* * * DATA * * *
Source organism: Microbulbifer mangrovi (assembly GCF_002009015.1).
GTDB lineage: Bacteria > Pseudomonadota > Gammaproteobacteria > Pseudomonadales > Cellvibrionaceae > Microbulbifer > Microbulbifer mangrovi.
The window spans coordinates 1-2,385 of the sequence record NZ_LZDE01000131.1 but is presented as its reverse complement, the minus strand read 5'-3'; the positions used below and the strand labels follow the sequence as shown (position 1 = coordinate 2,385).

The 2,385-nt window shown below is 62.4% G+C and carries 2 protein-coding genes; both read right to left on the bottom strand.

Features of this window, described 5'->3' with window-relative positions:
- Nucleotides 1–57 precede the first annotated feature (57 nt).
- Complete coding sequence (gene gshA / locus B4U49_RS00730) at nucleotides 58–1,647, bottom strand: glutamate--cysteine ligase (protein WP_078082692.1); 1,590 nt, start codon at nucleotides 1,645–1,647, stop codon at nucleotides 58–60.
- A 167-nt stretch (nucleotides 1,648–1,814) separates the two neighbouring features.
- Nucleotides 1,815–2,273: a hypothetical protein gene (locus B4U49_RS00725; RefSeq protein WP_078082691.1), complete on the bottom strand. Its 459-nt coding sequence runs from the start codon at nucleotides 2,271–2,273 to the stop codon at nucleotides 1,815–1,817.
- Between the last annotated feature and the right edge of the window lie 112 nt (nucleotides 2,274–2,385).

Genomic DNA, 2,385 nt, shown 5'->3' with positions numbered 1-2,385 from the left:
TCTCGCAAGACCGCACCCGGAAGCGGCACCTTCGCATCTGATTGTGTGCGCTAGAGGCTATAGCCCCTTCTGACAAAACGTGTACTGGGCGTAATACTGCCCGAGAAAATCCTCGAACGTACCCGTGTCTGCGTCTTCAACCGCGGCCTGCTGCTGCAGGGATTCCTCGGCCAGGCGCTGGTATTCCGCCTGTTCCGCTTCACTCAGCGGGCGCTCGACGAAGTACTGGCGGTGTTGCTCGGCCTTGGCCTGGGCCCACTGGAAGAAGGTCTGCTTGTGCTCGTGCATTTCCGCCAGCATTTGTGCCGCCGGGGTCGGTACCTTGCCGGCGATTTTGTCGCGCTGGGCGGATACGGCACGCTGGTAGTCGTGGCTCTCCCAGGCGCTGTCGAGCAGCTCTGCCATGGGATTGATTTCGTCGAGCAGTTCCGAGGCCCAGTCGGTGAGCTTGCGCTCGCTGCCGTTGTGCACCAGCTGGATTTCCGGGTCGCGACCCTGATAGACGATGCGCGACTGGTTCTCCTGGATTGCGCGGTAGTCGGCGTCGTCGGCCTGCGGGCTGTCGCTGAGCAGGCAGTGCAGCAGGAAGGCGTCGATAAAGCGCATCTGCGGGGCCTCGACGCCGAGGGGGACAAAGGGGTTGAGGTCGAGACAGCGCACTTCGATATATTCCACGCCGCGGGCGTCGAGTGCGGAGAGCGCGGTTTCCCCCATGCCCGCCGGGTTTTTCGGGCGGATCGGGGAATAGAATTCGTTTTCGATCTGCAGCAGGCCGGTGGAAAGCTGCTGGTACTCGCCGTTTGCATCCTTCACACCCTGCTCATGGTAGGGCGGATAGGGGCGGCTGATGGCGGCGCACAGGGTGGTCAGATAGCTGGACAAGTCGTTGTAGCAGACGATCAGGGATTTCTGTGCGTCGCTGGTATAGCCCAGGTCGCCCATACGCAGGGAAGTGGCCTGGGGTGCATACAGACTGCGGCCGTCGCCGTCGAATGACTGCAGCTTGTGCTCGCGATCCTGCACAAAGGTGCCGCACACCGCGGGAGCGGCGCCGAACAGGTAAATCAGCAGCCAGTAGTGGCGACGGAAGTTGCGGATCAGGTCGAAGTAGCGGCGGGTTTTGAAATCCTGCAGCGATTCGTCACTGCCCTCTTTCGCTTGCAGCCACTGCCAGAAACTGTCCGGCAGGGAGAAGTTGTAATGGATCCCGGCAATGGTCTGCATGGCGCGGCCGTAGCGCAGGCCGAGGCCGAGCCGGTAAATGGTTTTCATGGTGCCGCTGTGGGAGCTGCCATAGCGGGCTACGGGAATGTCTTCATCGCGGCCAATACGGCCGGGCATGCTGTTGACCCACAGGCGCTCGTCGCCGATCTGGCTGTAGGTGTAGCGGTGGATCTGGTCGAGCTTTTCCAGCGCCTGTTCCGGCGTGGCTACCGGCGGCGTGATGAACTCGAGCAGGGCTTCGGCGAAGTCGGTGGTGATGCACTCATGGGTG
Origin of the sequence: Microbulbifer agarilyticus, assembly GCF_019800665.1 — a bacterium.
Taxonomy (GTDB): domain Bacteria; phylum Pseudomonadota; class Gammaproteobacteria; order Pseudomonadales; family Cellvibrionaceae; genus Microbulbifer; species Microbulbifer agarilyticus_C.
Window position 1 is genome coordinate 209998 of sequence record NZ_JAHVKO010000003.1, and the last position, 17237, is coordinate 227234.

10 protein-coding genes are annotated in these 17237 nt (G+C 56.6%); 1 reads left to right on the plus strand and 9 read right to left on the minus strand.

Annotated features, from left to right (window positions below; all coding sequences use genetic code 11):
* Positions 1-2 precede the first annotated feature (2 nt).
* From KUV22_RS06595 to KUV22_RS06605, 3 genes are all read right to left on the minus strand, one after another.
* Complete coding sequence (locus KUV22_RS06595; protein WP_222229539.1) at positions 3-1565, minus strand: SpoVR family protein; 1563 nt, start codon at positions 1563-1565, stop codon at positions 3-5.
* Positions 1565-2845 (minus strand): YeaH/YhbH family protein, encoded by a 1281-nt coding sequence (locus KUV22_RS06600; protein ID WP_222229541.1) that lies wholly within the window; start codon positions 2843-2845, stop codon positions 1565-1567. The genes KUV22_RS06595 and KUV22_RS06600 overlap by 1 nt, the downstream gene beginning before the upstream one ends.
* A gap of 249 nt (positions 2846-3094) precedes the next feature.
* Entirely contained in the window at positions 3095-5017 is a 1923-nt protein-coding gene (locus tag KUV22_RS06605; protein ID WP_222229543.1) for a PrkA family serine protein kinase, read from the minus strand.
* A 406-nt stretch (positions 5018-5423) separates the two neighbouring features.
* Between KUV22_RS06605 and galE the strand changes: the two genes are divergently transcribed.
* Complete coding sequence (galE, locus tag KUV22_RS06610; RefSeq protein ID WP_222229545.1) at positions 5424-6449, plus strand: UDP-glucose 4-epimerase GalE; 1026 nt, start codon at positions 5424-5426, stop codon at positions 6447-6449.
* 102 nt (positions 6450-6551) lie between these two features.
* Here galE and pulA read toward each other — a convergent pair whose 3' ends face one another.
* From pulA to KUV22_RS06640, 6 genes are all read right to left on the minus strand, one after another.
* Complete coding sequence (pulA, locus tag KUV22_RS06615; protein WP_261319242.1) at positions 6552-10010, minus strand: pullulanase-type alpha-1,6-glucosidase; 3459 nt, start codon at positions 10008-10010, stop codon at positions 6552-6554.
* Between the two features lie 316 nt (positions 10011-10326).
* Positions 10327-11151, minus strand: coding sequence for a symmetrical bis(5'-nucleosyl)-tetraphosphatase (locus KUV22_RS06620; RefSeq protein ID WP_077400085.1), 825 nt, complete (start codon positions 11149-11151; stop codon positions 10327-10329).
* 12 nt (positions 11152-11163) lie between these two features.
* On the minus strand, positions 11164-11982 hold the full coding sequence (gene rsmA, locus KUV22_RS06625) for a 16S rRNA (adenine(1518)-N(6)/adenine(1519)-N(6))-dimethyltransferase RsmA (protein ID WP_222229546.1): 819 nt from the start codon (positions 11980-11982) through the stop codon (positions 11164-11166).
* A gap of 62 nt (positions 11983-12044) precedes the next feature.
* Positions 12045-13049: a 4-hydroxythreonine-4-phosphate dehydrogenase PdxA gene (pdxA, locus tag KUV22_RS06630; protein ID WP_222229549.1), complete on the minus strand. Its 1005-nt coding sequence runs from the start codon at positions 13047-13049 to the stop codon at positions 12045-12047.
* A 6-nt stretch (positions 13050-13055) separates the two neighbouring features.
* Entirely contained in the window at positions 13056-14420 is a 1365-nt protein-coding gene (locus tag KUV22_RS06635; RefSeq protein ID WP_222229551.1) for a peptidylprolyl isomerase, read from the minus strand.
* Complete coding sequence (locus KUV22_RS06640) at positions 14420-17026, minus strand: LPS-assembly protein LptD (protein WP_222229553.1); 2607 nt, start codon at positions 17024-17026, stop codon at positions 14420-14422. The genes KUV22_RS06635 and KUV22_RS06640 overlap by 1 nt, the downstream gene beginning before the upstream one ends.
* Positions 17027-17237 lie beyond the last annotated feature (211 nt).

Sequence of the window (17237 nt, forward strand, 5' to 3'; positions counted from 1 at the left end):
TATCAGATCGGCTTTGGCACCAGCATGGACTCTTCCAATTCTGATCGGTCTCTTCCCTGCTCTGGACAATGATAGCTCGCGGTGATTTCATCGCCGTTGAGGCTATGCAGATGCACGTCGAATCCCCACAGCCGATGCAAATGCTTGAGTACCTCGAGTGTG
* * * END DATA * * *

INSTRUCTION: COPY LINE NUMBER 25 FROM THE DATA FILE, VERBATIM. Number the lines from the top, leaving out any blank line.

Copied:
* Between KUV22_RS06605 and galE the strand changes: the two genes are divergently transcribed.